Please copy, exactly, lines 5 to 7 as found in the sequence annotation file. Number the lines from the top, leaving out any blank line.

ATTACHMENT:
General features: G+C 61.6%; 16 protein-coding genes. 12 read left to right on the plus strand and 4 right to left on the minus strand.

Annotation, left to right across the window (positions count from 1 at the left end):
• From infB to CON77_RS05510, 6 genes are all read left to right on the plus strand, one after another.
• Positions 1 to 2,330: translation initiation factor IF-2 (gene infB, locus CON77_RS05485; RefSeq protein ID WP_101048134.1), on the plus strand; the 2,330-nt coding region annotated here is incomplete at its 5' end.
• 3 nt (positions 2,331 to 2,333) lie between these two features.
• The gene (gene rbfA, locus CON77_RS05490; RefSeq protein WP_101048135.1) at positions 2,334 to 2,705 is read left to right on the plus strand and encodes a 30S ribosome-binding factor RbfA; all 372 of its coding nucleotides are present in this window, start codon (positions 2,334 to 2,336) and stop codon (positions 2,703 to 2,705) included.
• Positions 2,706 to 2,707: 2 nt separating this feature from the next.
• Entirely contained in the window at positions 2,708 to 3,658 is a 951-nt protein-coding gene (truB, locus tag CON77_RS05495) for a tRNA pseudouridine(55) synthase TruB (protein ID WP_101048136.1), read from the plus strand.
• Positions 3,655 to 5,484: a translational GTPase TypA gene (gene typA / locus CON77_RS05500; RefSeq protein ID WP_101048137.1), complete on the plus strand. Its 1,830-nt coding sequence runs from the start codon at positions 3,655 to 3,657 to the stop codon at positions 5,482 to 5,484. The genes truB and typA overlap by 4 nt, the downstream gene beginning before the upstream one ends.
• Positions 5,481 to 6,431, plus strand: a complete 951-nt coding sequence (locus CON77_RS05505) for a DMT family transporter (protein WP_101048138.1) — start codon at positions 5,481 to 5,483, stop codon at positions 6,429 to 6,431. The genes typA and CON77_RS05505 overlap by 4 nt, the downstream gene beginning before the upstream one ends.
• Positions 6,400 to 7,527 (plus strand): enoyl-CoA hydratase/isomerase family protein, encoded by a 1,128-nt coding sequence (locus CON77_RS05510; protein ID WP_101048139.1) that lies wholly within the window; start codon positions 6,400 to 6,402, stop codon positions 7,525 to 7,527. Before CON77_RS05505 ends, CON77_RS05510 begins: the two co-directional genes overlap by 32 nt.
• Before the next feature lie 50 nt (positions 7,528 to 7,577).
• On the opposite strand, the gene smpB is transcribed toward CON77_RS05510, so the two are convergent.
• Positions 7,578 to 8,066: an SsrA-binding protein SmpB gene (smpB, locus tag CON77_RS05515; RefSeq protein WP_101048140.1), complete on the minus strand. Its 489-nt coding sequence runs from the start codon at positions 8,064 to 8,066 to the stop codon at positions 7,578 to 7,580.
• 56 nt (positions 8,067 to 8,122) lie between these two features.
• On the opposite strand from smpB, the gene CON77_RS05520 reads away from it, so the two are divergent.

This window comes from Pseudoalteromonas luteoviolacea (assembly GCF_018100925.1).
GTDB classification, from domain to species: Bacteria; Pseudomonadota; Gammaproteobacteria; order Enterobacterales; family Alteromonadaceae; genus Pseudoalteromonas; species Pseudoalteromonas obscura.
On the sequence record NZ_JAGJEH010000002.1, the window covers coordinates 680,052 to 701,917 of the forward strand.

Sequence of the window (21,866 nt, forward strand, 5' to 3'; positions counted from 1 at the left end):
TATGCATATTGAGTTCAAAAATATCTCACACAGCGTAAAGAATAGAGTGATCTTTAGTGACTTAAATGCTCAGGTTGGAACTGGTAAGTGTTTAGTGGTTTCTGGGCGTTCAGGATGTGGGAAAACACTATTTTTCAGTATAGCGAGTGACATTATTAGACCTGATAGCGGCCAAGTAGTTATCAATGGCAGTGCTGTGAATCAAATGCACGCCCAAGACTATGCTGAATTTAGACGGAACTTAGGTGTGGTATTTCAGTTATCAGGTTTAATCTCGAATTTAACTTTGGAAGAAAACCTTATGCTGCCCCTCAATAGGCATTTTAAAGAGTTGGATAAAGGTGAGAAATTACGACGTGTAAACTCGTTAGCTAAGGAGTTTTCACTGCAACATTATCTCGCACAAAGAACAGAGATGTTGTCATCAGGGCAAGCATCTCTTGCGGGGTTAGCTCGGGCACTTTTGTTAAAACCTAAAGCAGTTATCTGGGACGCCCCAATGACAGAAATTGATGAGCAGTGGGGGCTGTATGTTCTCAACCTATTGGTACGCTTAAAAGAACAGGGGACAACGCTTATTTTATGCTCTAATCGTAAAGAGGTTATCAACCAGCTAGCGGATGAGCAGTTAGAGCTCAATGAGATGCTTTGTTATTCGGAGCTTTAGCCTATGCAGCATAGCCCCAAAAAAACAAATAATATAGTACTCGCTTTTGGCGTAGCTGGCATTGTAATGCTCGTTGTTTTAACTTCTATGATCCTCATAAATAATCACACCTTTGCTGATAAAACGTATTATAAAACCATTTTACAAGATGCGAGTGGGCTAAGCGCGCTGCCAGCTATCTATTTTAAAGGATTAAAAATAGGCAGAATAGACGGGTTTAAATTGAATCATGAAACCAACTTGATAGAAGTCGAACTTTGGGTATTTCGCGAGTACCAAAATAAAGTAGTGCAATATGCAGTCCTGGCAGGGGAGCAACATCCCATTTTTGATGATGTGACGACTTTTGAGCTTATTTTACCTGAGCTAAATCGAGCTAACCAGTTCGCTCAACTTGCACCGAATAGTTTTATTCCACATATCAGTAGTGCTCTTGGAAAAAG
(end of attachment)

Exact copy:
• 3 nt (positions 2,331 to 2,333) lie between these two features.
• The gene (gene rbfA, locus CON77_RS05490; RefSeq protein WP_101048135.1) at positions 2,334 to 2,705 is read left to right on the plus strand and encodes a 30S ribosome-binding factor RbfA; all 372 of its coding nucleotides are present in this window, start codon (positions 2,334 to 2,336) and stop codon (positions 2,703 to 2,705) included.
• Positions 2,706 to 2,707: 2 nt separating this feature from the next.